So then explain how the plane continued to make the many reported course and altitute changes. Including ones an hour and beyone the alleged fire.... It just doesn't fit.

That's not true. There are portable oxygen tanks for the crew to use. Also the passengers have oxygen for long enough to bring the plane down to 10,000.
The autopilot, since it doesn't breathe, would have flown

Sure, on it's original heading, on to Vietnam. But it obviously didn't go there. Are we to believe that the pilots sat there in a burning cockpit and entered a fight path into the autopilot with precise twists and turns that leads to Australia? What does fit that? A deliberate human act.
We may never know the truth of what

And if it did, you'd have the plane still on it's original flight path. It would have stayed on that autopilot route, not headed off to Australia by an indirect, but controlled route.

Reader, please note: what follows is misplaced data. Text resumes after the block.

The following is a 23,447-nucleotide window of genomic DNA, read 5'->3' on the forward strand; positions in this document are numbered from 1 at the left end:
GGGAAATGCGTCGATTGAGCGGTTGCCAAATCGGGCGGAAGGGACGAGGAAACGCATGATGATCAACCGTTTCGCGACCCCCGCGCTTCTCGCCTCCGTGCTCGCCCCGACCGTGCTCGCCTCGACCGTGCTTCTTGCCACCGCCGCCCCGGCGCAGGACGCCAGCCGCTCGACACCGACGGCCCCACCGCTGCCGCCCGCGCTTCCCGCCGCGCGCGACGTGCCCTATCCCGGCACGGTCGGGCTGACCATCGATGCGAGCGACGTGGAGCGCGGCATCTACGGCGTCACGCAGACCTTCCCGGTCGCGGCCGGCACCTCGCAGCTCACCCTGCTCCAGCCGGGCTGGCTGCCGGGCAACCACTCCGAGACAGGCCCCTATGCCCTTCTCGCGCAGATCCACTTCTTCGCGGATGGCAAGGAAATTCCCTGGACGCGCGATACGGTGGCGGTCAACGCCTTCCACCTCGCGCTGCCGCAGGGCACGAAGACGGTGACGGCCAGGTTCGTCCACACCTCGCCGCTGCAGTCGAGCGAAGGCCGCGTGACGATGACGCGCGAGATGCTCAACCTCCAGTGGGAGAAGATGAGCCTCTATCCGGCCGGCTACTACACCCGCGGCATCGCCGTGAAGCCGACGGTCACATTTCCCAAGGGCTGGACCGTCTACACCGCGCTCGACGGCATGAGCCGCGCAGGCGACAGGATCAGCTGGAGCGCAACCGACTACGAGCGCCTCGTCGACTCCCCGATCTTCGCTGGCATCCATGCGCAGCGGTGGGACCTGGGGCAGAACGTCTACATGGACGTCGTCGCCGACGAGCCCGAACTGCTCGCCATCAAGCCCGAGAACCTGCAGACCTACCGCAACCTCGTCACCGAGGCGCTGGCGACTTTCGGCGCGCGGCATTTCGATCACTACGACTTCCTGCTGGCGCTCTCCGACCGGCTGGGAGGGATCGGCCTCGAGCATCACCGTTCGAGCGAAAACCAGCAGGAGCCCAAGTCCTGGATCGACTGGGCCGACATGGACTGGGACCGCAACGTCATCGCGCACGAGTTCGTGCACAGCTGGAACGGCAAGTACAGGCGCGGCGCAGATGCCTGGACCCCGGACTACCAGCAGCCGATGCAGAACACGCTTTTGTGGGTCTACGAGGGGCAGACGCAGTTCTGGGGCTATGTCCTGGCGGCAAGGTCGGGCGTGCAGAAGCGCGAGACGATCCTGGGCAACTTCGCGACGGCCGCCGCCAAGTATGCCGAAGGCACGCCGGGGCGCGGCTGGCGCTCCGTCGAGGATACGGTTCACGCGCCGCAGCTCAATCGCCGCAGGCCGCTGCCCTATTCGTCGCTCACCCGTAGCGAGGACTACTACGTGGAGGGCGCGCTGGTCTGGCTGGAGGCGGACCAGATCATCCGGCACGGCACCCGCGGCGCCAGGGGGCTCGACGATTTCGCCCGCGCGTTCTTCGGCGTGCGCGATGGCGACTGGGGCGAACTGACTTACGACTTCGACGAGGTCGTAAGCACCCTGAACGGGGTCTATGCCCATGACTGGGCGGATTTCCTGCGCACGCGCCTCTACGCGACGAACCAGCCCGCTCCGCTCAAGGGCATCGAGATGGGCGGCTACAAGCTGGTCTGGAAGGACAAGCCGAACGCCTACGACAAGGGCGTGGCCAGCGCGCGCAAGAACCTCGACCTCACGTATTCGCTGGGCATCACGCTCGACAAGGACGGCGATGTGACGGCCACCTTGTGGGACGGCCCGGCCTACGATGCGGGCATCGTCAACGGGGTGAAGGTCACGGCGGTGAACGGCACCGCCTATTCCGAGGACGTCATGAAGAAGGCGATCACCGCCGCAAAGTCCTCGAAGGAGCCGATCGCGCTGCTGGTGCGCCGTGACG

Or, if the pilots had the fire and turned the plane around while battling the fire and not having time to issue a mayday, then they almost certainly would do that by just spinning a knob to set a rough heading in the opposite direction, ie back to Malaysia. If they did that and were then overcome by smoke, the plane would again have stayed on that heading, not taken a different, controlled route with turns an hour plus later, and winding up in Australia. It would have gone right across Malaysia on that heading, on towards Africa/India in a straight path, until it ran out of fuel.
And again, it doesn't explaing the transponder, ACARS both going off. And going off in the couple on minute window between one ATC and the next.